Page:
Here in NB you just need your license, insurance, and the bike to be plated for road use. Those looking to get their motorcycle license need to take the equivalent of the MSF course ($400), then do at written test at the motor vehicle office. You then get a graduated license; essentially the same as a kid getting his learners permit..can't ride after sunset, can't carry a passenger, zero blood alcohol on the bike, and can't pull a trailer. After a year with the graduated license, you go and do your road test with the driver examiners following you and telling you what to do via 1-way radio. After passing that you have your 'full' license.
No yearly safety inspections on bikes, so nobody has those ugly fork stickers or placards.
As for riding off road...that's a farce...sort of. The majority of New Brunswick (Canada) is woods, but there is no bike trail system. There are official 'managed' trails through the provincial ATV federation, and maintained (grading, dozing, bridges over running water, etc) by the area ATV clubs. 2-wheeled bikes are not permitted on an official, managed ATV trail..subject to fine by the OREO's...the Off Road Enforcement Offers, a part of the RCMP cruising the trails on ATVs and snowmobiles. There is also a network of managed snowmobile trails, open to use by anyone through spring/summer/fall (until around the middle of December when they start grooming). After that point, anyone not a snowmobile can be fined, or more likely, beaten and left in the woods for dead by pissed off snowmobilers. It sounds great that anyone can run the snowmobile trails in the off season, but because of the fact that they're 'trails' when there's snow and ice over them, they often pass right through the middle of bogs...also, rocky and rough trails that would just beat you to death.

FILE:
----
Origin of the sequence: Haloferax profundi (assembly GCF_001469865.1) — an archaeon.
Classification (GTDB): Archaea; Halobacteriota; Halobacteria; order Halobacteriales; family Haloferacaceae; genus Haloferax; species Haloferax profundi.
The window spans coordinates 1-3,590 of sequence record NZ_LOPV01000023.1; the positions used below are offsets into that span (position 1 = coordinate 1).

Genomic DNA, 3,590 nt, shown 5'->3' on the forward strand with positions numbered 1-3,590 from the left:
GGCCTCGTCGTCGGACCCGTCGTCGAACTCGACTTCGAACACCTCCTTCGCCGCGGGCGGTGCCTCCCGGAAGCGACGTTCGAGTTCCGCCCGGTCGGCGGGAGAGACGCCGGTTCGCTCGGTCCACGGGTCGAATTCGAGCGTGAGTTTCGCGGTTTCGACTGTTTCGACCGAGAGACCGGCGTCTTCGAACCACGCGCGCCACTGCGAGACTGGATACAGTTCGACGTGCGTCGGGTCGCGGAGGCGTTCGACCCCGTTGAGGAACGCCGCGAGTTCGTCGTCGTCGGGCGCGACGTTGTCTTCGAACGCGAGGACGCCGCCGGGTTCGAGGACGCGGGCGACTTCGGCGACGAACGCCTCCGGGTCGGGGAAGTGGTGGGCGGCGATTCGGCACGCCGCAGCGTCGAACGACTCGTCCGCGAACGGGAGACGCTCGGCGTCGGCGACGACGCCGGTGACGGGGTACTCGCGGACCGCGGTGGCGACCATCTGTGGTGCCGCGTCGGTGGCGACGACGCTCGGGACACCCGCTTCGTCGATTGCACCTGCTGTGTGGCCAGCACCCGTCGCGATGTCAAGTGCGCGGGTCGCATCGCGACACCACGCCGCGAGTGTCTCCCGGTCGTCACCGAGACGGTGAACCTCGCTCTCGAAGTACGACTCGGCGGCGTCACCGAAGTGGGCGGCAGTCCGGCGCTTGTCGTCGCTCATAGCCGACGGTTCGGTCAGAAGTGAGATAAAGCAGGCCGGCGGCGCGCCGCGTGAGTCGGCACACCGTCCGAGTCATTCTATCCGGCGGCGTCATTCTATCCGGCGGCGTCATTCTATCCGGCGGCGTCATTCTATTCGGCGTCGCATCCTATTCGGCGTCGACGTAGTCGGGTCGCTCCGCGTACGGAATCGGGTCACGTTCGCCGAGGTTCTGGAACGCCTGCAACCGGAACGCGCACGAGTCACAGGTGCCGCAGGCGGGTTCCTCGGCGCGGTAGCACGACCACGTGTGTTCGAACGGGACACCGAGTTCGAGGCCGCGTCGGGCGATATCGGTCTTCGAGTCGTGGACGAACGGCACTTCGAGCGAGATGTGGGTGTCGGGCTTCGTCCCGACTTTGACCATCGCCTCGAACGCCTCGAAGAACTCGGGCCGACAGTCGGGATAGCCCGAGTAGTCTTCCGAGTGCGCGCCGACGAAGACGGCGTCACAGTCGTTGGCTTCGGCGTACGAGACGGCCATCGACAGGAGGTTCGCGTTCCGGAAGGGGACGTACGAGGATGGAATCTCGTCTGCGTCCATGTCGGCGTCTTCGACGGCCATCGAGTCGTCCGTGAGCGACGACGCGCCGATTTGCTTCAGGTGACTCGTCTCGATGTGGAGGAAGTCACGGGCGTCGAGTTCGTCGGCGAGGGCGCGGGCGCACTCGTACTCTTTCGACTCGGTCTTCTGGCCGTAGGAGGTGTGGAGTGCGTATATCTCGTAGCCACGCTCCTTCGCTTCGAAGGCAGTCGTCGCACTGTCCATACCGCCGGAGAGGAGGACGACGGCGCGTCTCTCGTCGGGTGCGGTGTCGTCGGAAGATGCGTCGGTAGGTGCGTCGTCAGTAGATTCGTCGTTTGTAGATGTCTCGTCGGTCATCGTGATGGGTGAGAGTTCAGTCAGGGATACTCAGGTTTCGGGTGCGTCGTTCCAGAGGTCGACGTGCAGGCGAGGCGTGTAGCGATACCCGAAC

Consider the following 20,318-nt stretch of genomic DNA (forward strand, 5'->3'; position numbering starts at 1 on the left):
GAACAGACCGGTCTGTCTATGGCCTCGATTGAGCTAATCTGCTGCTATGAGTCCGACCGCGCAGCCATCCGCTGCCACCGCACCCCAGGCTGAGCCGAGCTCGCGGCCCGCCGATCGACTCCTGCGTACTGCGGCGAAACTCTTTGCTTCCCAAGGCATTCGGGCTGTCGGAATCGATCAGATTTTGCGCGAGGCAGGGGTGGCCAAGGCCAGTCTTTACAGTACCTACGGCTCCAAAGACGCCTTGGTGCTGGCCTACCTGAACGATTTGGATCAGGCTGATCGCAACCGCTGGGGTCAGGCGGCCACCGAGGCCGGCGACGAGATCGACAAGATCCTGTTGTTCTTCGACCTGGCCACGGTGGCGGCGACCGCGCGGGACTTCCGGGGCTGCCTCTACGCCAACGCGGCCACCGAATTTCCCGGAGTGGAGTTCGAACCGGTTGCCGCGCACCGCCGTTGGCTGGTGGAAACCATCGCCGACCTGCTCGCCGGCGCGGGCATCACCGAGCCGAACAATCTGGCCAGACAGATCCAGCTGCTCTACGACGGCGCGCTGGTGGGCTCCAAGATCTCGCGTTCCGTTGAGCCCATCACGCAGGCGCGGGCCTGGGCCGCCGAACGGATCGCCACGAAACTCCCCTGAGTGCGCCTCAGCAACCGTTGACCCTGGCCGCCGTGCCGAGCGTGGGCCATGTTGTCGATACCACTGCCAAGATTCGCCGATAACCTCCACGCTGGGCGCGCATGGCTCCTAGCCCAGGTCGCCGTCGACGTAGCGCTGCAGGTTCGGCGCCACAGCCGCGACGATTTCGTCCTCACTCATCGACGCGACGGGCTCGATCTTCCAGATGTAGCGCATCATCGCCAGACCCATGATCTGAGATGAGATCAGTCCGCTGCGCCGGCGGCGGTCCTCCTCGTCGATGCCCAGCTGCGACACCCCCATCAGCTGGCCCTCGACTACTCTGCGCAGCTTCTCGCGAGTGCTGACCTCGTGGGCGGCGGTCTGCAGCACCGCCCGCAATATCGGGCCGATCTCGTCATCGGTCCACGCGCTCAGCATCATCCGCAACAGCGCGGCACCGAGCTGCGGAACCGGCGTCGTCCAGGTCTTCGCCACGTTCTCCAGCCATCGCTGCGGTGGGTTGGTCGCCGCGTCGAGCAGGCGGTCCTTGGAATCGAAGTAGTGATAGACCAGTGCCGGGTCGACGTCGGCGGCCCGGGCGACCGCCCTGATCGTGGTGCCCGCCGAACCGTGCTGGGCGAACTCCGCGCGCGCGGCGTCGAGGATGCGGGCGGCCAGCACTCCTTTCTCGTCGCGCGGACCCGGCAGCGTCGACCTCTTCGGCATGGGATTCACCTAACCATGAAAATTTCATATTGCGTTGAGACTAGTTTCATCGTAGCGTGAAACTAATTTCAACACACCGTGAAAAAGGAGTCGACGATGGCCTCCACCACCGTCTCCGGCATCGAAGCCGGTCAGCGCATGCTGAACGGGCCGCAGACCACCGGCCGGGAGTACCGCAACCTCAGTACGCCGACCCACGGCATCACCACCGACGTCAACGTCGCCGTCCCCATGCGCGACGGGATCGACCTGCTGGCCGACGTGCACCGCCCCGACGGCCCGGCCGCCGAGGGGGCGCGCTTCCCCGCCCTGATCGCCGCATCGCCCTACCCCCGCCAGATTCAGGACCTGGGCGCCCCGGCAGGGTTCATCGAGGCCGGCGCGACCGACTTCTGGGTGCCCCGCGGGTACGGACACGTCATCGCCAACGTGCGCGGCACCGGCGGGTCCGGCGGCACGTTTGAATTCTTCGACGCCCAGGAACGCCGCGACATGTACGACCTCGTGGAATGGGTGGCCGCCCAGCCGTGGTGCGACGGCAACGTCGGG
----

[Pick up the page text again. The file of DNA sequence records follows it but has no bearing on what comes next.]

The ATV federation use a $100/year pass system for their managed trails. The snowmobile federation has a pass system, more expensive for most but the price drops with the age of your sled.
You cannot buy a trail pass for the ATV trails for a 2-wheeled bike. The clubs won't sell you one even though they're always crying hard times. Even if a club did actually sell one, the OREOs have stated in no uncertain terms that a motorcycle does not fit the definition of 'an ATV' in the act, and will fine you.
The ATV federation won't share their trails with the snowmobile federation, so there are usually trails in the woods running somewhat parallel to each other or at least ending up at the same place...ATVs only on one, sleds only on the other..and each of the federations running their own groomers day and night. The ATV federation won't allow motorcycles on their ATV trails even though they say they can't afford groomer fuel, even though there are tons of dual sport and dirt bike riders that would drop the $100 for a pass for their trails in a heartbeat.
All that said, pretty much the rest of the trails are fair game. There are no OHV parks or 'state forests' that you have to pay a fee to enter and ride. Crown land is open to everyone, with small exceptions like newly lumbered and reforested areas being gated off. People around here are pretty good about land use, and the only big plots of private land that's usually posted No Trespassing is placed where people are actively working, cutting wood, etc.
My rule of thumb when finding a little 'Hmmm, I wonder what's down there?" road or trail is, if there's no sign, chain, gate, or rope across it, and it doesn't have a civic number sign by the road, it's open to go explore.
I can't complain...the trails that are closed to bikes because they're managed ATV trails are a tiny drop in the bucket if you look at the amount of trails and dirt/lumber roads that are wide open for riding.
I just really can't understand why the ATV and sled federations can't play together...share the trails and share the grooming in the winter.